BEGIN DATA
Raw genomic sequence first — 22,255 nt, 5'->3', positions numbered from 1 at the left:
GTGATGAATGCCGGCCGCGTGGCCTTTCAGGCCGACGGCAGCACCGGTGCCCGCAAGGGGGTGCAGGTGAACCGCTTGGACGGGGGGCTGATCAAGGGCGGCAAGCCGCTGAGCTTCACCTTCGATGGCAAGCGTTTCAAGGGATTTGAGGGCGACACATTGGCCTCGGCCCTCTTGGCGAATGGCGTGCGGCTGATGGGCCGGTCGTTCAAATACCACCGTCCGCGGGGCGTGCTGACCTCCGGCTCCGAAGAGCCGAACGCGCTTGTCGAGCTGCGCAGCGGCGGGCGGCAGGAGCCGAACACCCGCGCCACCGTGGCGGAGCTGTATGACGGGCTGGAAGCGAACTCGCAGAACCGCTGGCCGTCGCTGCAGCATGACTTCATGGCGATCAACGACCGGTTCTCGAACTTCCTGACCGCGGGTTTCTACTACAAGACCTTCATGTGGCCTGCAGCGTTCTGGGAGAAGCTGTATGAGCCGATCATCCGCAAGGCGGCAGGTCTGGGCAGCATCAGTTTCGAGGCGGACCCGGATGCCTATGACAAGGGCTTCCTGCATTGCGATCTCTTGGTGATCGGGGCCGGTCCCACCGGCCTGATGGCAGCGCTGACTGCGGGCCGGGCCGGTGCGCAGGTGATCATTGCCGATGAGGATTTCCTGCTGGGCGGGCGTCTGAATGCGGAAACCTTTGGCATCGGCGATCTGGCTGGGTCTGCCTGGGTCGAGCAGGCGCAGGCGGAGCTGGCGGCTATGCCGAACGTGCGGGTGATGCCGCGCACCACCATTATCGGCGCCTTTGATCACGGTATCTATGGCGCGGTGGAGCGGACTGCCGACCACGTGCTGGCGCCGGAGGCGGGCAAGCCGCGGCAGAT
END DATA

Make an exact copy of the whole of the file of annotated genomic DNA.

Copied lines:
Raw genomic sequence first — 22,255 nt, 5'->3', positions numbered from 1 at the left:
GTGATGAATGCCGGCCGCGTGGCCTTTCAGGCCGACGGCAGCACCGGTGCCCGCAAGGGGGTGCAGGTGAACCGCTTGGACGGGGGGCTGATCAAGGGCGGCAAGCCGCTGAGCTTCACCTTCGATGGCAAGCGTTTCAAGGGATTTGAGGGCGACACATTGGCCTCGGCCCTCTTGGCGAATGGCGTGCGGCTGATGGGCCGGTCGTTCAAATACCACCGTCCGCGGGGCGTGCTGACCTCCGGCTCCGAAGAGCCGAACGCGCTTGTCGAGCTGCGCAGCGGCGGGCGGCAGGAGCCGAACACCCGCGCCACCGTGGCGGAGCTGTATGACGGGCTGGAAGCGAACTCGCAGAACCGCTGGCCGTCGCTGCAGCATGACTTCATGGCGATCAACGACCGGTTCTCGAACTTCCTGACCGCGGGTTTCTACTACAAGACCTTCATGTGGCCTGCAGCGTTCTGGGAGAAGCTGTATGAGCCGATCATCCGCAAGGCGGCAGGTCTGGGCAGCATCAGTTTCGAGGCGGACCCGGATGCCTATGACAAGGGCTTCCTGCATTGCGATCTCTTGGTGATCGGGGCCGGTCCCACCGGCCTGATGGCAGCGCTGACTGCGGGCCGGGCCGGTGCGCAGGTGATCATTGCCGATGAGGATTTCCTGCTGGGCGGGCGTCTGAATGCGGAAACCTTTGGCATCGGCGATCTGGCTGGGTCTGCCTGGGTCGAGCAGGCGCAGGCGGAGCTGGCGGCTATGCCGAACGTGCGGGTGATGCCGCGCACCACCATTATCGGCGCCTTTGATCACGGTATCTATGGCGCGGTGGAGCGGACTGCCGACCACGTGCTGGCGCCGGAGGCGGGCAAGCCGCGGCAGAT